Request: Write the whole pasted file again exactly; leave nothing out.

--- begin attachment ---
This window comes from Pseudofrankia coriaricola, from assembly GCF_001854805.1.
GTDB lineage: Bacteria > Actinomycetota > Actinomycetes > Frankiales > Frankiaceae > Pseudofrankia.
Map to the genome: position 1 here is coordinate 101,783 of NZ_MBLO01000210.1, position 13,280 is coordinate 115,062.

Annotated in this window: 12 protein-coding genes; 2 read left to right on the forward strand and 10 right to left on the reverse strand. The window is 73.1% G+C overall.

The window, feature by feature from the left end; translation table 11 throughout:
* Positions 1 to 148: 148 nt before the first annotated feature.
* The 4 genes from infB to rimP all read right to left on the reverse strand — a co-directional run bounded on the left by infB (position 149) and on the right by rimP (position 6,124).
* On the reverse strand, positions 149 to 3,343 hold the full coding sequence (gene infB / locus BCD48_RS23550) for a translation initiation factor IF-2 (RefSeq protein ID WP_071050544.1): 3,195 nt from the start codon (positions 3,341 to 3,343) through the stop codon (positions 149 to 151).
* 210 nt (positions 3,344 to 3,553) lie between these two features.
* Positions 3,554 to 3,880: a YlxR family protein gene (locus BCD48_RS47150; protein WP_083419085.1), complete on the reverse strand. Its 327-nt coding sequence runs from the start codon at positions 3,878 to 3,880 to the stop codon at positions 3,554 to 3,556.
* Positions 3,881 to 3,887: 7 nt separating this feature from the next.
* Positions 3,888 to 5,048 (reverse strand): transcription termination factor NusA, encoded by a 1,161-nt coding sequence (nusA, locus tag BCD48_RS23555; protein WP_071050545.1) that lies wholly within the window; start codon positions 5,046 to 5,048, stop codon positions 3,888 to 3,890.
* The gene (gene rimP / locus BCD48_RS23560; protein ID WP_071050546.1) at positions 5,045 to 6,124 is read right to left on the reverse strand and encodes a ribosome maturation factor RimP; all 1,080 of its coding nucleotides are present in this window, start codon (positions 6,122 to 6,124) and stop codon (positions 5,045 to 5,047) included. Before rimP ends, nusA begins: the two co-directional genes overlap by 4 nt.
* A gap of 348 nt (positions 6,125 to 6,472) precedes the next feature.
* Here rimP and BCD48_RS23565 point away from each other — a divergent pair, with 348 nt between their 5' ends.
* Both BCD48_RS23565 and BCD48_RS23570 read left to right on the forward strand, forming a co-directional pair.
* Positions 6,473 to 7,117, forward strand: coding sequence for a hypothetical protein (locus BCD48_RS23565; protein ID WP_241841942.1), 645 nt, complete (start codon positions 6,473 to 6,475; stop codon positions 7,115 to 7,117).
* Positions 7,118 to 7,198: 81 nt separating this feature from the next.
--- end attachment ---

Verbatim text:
This window comes from Pseudofrankia coriaricola, from assembly GCF_001854805.1.
GTDB lineage: Bacteria > Actinomycetota > Actinomycetes > Frankiales > Frankiaceae > Pseudofrankia.
Map to the genome: position 1 here is coordinate 101,783 of NZ_MBLO01000210.1, position 13,280 is coordinate 115,062.

Annotated in this window: 12 protein-coding genes; 2 read left to right on the forward strand and 10 right to left on the reverse strand. The window is 73.1% G+C overall.

The window, feature by feature from the left end; translation table 11 throughout:
* Positions 1 to 148: 148 nt before the first annotated feature.
* The 4 genes from infB to rimP all read right to left on the reverse strand — a co-directional run bounded on the left by infB (position 149) and on the right by rimP (position 6,124).
* On the reverse strand, positions 149 to 3,343 hold the full coding sequence (gene infB / locus BCD48_RS23550) for a translation initiation factor IF-2 (RefSeq protein ID WP_071050544.1): 3,195 nt from the start codon (positions 3,341 to 3,343) through the stop codon (positions 149 to 151).
* 210 nt (positions 3,344 to 3,553) lie between these two features.
* Positions 3,554 to 3,880: a YlxR family protein gene (locus BCD48_RS47150; protein WP_083419085.1), complete on the reverse strand. Its 327-nt coding sequence runs from the start codon at positions 3,878 to 3,880 to the stop codon at positions 3,554 to 3,556.
* Positions 3,881 to 3,887: 7 nt separating this feature from the next.
* Positions 3,888 to 5,048 (reverse strand): transcription termination factor NusA, encoded by a 1,161-nt coding sequence (nusA, locus tag BCD48_RS23555; protein WP_071050545.1) that lies wholly within the window; start codon positions 5,046 to 5,048, stop codon positions 3,888 to 3,890.
* The gene (gene rimP / locus BCD48_RS23560; protein ID WP_071050546.1) at positions 5,045 to 6,124 is read right to left on the reverse strand and encodes a ribosome maturation factor RimP; all 1,080 of its coding nucleotides are present in this window, start codon (positions 6,122 to 6,124) and stop codon (positions 5,045 to 5,047) included. Before rimP ends, nusA begins: the two co-directional genes overlap by 4 nt.
* A gap of 348 nt (positions 6,125 to 6,472) precedes the next feature.
* Here rimP and BCD48_RS23565 point away from each other — a divergent pair, with 348 nt between their 5' ends.
* Both BCD48_RS23565 and BCD48_RS23570 read left to right on the forward strand, forming a co-directional pair.
* Positions 6,473 to 7,117, forward strand: coding sequence for a hypothetical protein (locus BCD48_RS23565; protein ID WP_241841942.1), 645 nt, complete (start codon positions 6,473 to 6,475; stop codon positions 7,115 to 7,117).
* Positions 7,118 to 7,198: 81 nt separating this feature from the next.